UNIVERSITY NEWS LAST UPDATED : 26 JANUARY 2017
The Government is to give Birmingham City University £14 million to transform the former Typhoo tea factory into a collaborative innovation centre for solving the challenges facing SMEs in the West Midland region.
Business Secretary Sajid Javid visited the site on Thursday 17 March to see first-hand how the funding will support the development of the Government’s Midlands Engine, with the University’s STEAMHouse project driving the creation of up to 10,000 jobs and regenerating Birmingham’s long-neglected Digbeth area.
Business Secretary Sajid Javid said:
“Today we're here to mark the investment in this exciting new STEAMhouse project. It's a project between universities, the creative industries, which the Midlands is very well known for, and also businesses – all working together to create a new innovation centre, which will then lead to new discoveries, new work and new jobs. The estimate is that it could eventually create 10,000 jobs.”
The first phase of the scheme will be delivered in partnership with Eastside Projects and see the creation of a new production space and workshop for artists.
Birmingham City University Pro Vice Chancellor, Professor Julian Beer, said the investment would have a huge impact on the city, economically and physically.
“Through this investment Birmingham City University is continuing its role in regenerating the Digbeth area of the city, an area of enormous untapped economic and social potential.
The University and Gooch Estates propose to partner to deliver the redevelopment of the currently derelict tea factory which will see the creation of space for STEAMHouse and a range of co-working, artist production, incubation and networking facilities.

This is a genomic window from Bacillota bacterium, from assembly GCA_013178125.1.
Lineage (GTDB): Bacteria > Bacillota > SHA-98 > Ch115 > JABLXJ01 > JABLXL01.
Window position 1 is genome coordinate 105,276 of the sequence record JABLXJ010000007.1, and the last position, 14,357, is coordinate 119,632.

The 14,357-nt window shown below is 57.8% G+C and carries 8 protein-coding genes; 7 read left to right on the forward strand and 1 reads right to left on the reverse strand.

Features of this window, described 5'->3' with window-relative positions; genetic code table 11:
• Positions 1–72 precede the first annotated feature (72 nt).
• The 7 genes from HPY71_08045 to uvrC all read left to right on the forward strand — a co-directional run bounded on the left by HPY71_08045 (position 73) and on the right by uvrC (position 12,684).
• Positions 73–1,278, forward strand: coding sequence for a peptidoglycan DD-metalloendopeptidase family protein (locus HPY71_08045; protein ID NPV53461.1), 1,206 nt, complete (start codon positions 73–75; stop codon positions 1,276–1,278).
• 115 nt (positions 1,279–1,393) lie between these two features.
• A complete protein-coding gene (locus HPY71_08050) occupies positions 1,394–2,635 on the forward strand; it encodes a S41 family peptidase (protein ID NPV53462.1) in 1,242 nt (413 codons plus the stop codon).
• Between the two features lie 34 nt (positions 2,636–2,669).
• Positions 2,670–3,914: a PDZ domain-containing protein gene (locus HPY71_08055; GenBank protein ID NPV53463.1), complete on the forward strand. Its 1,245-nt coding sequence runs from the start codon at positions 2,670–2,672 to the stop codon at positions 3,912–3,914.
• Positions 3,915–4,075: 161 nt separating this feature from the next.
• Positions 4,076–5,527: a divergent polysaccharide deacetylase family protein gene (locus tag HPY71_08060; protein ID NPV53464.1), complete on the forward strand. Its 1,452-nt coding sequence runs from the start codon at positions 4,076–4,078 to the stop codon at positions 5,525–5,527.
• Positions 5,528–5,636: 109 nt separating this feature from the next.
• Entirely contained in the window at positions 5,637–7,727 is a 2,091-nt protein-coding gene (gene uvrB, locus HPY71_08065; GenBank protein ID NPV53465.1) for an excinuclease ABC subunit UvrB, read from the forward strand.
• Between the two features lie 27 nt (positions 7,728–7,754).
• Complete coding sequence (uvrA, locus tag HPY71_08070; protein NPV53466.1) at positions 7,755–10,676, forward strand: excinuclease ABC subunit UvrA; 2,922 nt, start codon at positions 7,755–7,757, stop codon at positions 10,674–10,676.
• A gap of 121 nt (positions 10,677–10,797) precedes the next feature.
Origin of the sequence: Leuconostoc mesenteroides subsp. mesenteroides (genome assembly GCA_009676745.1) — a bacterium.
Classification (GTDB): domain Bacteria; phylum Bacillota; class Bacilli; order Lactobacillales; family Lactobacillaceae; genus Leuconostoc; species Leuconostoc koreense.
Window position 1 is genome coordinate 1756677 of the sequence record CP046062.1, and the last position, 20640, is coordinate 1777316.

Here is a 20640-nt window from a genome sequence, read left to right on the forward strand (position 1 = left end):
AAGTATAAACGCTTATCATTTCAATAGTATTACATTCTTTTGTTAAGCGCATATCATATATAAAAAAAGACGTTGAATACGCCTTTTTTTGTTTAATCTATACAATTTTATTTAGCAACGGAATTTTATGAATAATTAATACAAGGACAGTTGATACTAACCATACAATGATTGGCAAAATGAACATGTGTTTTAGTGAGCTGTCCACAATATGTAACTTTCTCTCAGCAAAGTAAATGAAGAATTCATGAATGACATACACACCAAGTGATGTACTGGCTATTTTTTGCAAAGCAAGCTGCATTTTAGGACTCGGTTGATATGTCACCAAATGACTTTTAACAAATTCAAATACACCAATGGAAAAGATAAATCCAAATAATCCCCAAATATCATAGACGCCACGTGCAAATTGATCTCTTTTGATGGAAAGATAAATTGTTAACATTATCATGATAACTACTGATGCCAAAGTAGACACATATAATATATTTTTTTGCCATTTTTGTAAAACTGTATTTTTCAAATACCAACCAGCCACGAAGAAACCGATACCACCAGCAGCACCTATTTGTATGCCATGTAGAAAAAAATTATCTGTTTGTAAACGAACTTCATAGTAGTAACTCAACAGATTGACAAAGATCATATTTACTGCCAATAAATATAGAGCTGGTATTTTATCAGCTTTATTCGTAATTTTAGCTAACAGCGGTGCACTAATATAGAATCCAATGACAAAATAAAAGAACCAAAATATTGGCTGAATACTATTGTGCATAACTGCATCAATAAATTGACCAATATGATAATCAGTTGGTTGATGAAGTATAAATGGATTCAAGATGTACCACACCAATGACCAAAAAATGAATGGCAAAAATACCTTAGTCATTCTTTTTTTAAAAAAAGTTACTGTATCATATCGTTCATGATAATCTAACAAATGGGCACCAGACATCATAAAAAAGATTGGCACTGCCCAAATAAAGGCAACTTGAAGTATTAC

The development is in part a response to a range of reports which indicate that small businesses across the West Midlands are lagging behind on collaborative innovation. By linking academic research and the vibrant creative arts scene in Digbeth, the University hopes to develop a new supply chain across the region.
The news of government support comes just a month after the Arts Council injected £500,000 into the STEAMHouse initiative through its Creative Local Growth Fund, which will be matched by the European Regional Development Fund.
The boost comes as Chancellor George Osborne announced on Wednesday 16 March a wider £250 million funding package to help kick-start the Midlands' economy.
The Midlands Engine Investment Fund has been secured by the region's Local Enterprise Partnerships and the British Business Bank to support small and medium sized businesses.
The investment also promises to accelerate the development of the city's Knowledge Hub, which brings together a host of education providers across the West Midlands to develop the skills and infrastructure needed for economic growth.
Dawn Ashman, Director Creative Industries and Birmingham, Arts Council England, said:
"Arts and culture play a vital role in Birmingham and across the Midlands, enriching people's lives and fuelling the region's creative industries. That's why we've been investing in the development of STEAMHouse through our Grants for the arts and Creative Local Growth fund.
"It's a fantastic example of how the Arts Council's funding can support individual artists to take an ambitious idea and make it a reality. The £14 million investment announced for STEAMHouse by the Chancellor is a major vote of confidence for the project and the role of culture and creativity in driving economic growth."
Andrew Carr, Chief Operating Officer for the Digital Catapult, said:
"The Digital Catapult is delighted to be collaborating with Birmingham City University and the STEAMHouse project to actively promote the sharing of data for innovation in the flourishing creative economy across the West Midlands.
"By helping to bring together previously closed data sets in a secure and neutral environment, together we can unlock the inherent value of this data for economic growth, innovation and productivity. This fully aligns with our mission to develop breakthroughs for the UK's data sharing movement and create a national network of partners and centres around the UK."